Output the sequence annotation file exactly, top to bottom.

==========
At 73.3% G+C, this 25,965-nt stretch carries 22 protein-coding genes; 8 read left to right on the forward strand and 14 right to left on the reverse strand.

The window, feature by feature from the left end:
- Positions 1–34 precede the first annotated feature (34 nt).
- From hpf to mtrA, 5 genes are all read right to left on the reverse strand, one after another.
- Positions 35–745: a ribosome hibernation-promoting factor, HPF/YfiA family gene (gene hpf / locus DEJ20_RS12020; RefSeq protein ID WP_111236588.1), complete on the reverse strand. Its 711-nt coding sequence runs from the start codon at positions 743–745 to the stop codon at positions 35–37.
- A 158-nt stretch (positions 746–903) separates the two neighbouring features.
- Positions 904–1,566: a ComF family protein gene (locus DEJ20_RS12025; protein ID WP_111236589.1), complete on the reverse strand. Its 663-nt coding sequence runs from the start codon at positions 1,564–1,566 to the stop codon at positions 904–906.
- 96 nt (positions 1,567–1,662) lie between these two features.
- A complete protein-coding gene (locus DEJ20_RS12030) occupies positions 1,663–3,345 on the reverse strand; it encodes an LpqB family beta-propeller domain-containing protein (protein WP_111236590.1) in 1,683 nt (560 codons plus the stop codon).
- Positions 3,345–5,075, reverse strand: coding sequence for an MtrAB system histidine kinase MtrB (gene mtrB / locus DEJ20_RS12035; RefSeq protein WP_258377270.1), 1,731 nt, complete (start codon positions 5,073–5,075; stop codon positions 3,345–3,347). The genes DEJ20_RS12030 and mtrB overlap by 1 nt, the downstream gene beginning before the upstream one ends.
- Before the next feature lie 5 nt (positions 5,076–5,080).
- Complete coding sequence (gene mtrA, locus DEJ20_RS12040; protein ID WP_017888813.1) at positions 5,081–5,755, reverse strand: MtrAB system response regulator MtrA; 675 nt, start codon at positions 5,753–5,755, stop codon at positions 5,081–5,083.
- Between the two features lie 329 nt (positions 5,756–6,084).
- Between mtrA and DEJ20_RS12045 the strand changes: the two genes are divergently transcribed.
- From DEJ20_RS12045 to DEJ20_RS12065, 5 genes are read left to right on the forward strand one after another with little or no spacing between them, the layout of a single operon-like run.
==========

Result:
At 73.3% G+C, this 25,965-nt stretch carries 22 protein-coding genes; 8 read left to right on the forward strand and 14 right to left on the reverse strand.

The window, feature by feature from the left end:
- Positions 1–34 precede the first annotated feature (34 nt).
- From hpf to mtrA, 5 genes are all read right to left on the reverse strand, one after another.
- Positions 35–745: a ribosome hibernation-promoting factor, HPF/YfiA family gene (gene hpf / locus DEJ20_RS12020; RefSeq protein ID WP_111236588.1), complete on the reverse strand. Its 711-nt coding sequence runs from the start codon at positions 743–745 to the stop codon at positions 35–37.
- A 158-nt stretch (positions 746–903) separates the two neighbouring features.
- Positions 904–1,566: a ComF family protein gene (locus DEJ20_RS12025; protein ID WP_111236589.1), complete on the reverse strand. Its 663-nt coding sequence runs from the start codon at positions 1,564–1,566 to the stop codon at positions 904–906.
- 96 nt (positions 1,567–1,662) lie between these two features.
- A complete protein-coding gene (locus DEJ20_RS12030) occupies positions 1,663–3,345 on the reverse strand; it encodes an LpqB family beta-propeller domain-containing protein (protein WP_111236590.1) in 1,683 nt (560 codons plus the stop codon).
- Positions 3,345–5,075, reverse strand: coding sequence for an MtrAB system histidine kinase MtrB (gene mtrB / locus DEJ20_RS12035; RefSeq protein WP_258377270.1), 1,731 nt, complete (start codon positions 5,073–5,075; stop codon positions 3,345–3,347). The genes DEJ20_RS12030 and mtrB overlap by 1 nt, the downstream gene beginning before the upstream one ends.
- Before the next feature lie 5 nt (positions 5,076–5,080).
- Complete coding sequence (gene mtrA, locus DEJ20_RS12040; protein ID WP_017888813.1) at positions 5,081–5,755, reverse strand: MtrAB system response regulator MtrA; 675 nt, start codon at positions 5,753–5,755, stop codon at positions 5,081–5,083.
- Between the two features lie 329 nt (positions 5,756–6,084).
- Between mtrA and DEJ20_RS12045 the strand changes: the two genes are divergently transcribed.
- From DEJ20_RS12045 to DEJ20_RS12065, 5 genes are read left to right on the forward strand one after another with little or no spacing between them, the layout of a single operon-like run.